Peele has laid the groundwork for this in Get Out with the running references, the brainwashing videos, and Chris's early interactions with Rose's brother, who's seen holding the metal helmet of a knight. Combine this with the fact that "Behold the Coagula" is a nearly perfect anagram for "lobulated echo" — the notion of a mind divided — and we can see that the origins of this society are rife for sequel potential.

This is especially evident when dissecting how the phrase plays a role in Chris's escape. Coagula is a synonym for flocculent, which is a clump or tuft of wool or cotton — the actual substance that saves his life. Chris escapes the hypnotic trigger of the silver spoon against the teacup by "picking cotton" from the chair where he is bound in order to form earplugs that help stave off his enslavement.

GET OUT, Betty Gabriel,  2017. ph: Justin Lubin. Universal Pictures/courtesy Everett Collection

Theory No. 3: The Rise of Georgina

Chris hits Rose's grandmother, Georgina, with a car as he makes his escape, but we never see her die. Therefore, Georgina is a viable villain to rise and seek revenge just as Jason Voorhees's mother does in the original Friday the 13th movie.

Moreover, there's nothing stopping Peele from writing the tale Rose's Revenge. Her milk-sipping craziness is just creepy enough to warrant a miraculous rise from the dead that would allow the audience to see her restore the institutions behind the family's horrific brain swapping scheme. Maybe she manages to secure a black body of her own prior to dying.

I can see the title card already, Get Out 2: The Return.

Theory No. 4: The Grass Is Always Greener

With the benefits of extending one's life, come the problems of rebuilding that life in a new body. The unique wrinkle of the Coagula Project is that the whites who implant themselves into black hosts now have to deal with the actual issues of being black (since that's the visual aesthetic they present to the outside world). Could the second film explore that learning curve? Do the white participants in this program experience a culture shock? Would this new visual identity cause some participants to long for a reversal of the procedure?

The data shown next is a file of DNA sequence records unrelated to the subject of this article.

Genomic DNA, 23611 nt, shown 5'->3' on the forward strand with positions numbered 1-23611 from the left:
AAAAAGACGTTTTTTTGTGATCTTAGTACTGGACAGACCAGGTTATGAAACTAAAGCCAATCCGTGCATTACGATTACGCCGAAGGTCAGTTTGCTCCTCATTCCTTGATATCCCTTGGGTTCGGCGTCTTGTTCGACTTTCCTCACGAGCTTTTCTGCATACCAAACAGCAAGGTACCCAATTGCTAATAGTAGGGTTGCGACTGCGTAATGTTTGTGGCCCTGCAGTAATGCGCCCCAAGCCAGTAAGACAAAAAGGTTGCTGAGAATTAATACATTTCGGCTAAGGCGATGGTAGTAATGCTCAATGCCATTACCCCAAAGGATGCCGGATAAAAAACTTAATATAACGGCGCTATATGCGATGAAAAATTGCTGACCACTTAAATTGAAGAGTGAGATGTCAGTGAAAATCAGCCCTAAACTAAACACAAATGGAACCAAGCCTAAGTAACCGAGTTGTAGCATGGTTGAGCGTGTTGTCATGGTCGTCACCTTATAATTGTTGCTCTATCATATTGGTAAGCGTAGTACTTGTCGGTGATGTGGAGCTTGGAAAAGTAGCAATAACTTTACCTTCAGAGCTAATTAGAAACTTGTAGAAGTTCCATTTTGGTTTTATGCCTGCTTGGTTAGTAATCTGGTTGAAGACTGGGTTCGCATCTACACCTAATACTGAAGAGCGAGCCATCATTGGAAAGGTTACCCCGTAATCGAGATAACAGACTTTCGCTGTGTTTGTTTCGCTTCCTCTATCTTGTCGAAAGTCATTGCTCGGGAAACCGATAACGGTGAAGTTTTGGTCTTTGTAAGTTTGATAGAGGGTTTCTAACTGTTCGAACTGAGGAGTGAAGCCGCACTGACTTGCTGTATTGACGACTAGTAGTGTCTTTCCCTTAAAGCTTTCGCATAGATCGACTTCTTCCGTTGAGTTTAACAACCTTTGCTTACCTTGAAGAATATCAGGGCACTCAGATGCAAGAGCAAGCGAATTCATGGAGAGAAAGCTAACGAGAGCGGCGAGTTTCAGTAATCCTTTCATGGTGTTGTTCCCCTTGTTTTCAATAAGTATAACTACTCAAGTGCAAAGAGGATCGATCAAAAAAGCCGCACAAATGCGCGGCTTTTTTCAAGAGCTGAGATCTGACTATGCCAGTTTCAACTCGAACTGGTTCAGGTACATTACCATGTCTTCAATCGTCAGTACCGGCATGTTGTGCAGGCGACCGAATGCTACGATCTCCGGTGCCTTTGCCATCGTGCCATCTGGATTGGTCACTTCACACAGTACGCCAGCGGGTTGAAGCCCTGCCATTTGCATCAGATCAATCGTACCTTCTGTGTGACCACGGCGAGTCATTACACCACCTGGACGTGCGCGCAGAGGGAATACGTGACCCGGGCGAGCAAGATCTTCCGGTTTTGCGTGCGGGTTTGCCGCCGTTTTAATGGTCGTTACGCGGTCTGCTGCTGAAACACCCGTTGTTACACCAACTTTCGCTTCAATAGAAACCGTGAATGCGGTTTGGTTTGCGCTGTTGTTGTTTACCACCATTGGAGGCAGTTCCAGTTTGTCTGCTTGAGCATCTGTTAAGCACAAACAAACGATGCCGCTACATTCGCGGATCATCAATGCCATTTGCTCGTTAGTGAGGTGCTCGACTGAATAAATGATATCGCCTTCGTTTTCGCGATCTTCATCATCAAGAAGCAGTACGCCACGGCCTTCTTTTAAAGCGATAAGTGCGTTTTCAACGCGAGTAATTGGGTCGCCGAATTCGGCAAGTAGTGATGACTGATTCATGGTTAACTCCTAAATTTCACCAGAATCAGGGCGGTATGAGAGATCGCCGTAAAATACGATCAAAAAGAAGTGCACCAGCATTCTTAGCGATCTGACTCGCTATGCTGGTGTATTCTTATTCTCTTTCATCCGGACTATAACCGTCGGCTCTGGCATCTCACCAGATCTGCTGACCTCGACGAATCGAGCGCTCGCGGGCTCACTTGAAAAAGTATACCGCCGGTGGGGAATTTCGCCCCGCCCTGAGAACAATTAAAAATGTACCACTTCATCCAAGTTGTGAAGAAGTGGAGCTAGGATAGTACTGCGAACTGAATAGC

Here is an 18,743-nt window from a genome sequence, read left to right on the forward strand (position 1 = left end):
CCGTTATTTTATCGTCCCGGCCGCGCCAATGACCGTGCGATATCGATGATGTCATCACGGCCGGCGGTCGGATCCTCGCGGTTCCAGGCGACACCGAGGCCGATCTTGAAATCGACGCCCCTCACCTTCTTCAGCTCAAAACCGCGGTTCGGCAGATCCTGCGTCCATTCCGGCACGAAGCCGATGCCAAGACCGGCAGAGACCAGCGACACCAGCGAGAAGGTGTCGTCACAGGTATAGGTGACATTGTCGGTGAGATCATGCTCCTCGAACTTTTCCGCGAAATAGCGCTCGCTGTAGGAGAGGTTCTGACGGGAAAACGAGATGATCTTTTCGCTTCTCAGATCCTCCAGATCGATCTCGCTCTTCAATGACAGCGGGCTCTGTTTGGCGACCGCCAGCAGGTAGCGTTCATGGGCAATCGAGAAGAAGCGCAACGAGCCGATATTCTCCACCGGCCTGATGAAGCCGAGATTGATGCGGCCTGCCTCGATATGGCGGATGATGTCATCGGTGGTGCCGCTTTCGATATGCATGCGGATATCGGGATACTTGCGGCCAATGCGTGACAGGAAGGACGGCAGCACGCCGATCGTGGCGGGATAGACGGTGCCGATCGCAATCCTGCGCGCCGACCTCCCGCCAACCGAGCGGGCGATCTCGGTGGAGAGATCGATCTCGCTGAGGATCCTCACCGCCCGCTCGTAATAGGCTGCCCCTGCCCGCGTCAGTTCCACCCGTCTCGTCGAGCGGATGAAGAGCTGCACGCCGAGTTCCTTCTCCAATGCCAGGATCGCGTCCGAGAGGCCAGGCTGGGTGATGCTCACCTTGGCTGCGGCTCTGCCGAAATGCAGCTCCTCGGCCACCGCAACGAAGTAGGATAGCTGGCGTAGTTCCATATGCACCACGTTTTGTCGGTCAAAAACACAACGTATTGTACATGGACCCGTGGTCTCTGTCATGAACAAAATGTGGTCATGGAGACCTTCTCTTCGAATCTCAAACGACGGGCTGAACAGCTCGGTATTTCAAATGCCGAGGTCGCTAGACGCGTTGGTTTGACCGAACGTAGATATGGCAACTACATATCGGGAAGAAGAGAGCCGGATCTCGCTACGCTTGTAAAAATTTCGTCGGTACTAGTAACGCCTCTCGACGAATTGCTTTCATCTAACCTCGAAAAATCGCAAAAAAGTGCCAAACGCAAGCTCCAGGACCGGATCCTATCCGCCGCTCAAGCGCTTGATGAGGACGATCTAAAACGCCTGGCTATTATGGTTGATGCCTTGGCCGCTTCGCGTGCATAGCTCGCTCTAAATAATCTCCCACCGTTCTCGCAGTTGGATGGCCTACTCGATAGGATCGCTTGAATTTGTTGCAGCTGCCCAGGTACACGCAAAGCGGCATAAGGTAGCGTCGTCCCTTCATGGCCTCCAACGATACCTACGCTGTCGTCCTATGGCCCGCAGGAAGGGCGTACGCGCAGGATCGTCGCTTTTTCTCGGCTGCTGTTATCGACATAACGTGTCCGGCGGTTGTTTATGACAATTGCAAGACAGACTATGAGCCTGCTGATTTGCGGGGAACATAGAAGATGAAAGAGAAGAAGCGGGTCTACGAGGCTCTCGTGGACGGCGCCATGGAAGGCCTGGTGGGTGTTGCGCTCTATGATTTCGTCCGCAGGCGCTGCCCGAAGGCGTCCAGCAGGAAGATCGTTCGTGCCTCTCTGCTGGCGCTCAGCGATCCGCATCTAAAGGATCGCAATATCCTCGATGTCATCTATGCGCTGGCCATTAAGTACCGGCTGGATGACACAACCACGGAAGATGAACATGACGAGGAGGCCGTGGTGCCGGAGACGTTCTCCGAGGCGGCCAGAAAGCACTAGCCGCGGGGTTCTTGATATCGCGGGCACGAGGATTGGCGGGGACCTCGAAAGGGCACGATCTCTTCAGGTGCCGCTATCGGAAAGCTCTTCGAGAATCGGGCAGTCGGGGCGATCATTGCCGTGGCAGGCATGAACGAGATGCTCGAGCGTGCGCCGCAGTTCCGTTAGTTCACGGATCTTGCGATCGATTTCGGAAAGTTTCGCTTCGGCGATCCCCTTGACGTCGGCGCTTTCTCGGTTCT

Of course, the procedure itself brings about the question of what it means to be white or black. Are there consequences within our society when a black person "acts white" or when a white person "acts black"? What do either of those phrases mean?

Could this outsider's perspective of what it means to be black lead to the dissection of the subtle discrimination tactics blacks use against each other — such as lighter skin being valued over darker skin, straight hair being valued over natural hair, native Africans clashing with African Americans, et cetera?

These are all sensitive questions, but they are issues that many people of color face on a daily basis. Some of which Peele has shown himself adept at handling on his television show, Key and Peele, so why not the big screen?

In a world where we are constantly challenging each other for being different, holding a microscope to some of these complex issues may help us understand what's required to draw closer together. We can only hope one or more of these topics are on Peele's agenda for the next installment. Unfortunately, as of this writing, neither Universal nor Jordan Peele have provided a firm confirmation on a sequel, but that won't keep us from crossing our fingers and toes!

Image Source: Everett Collection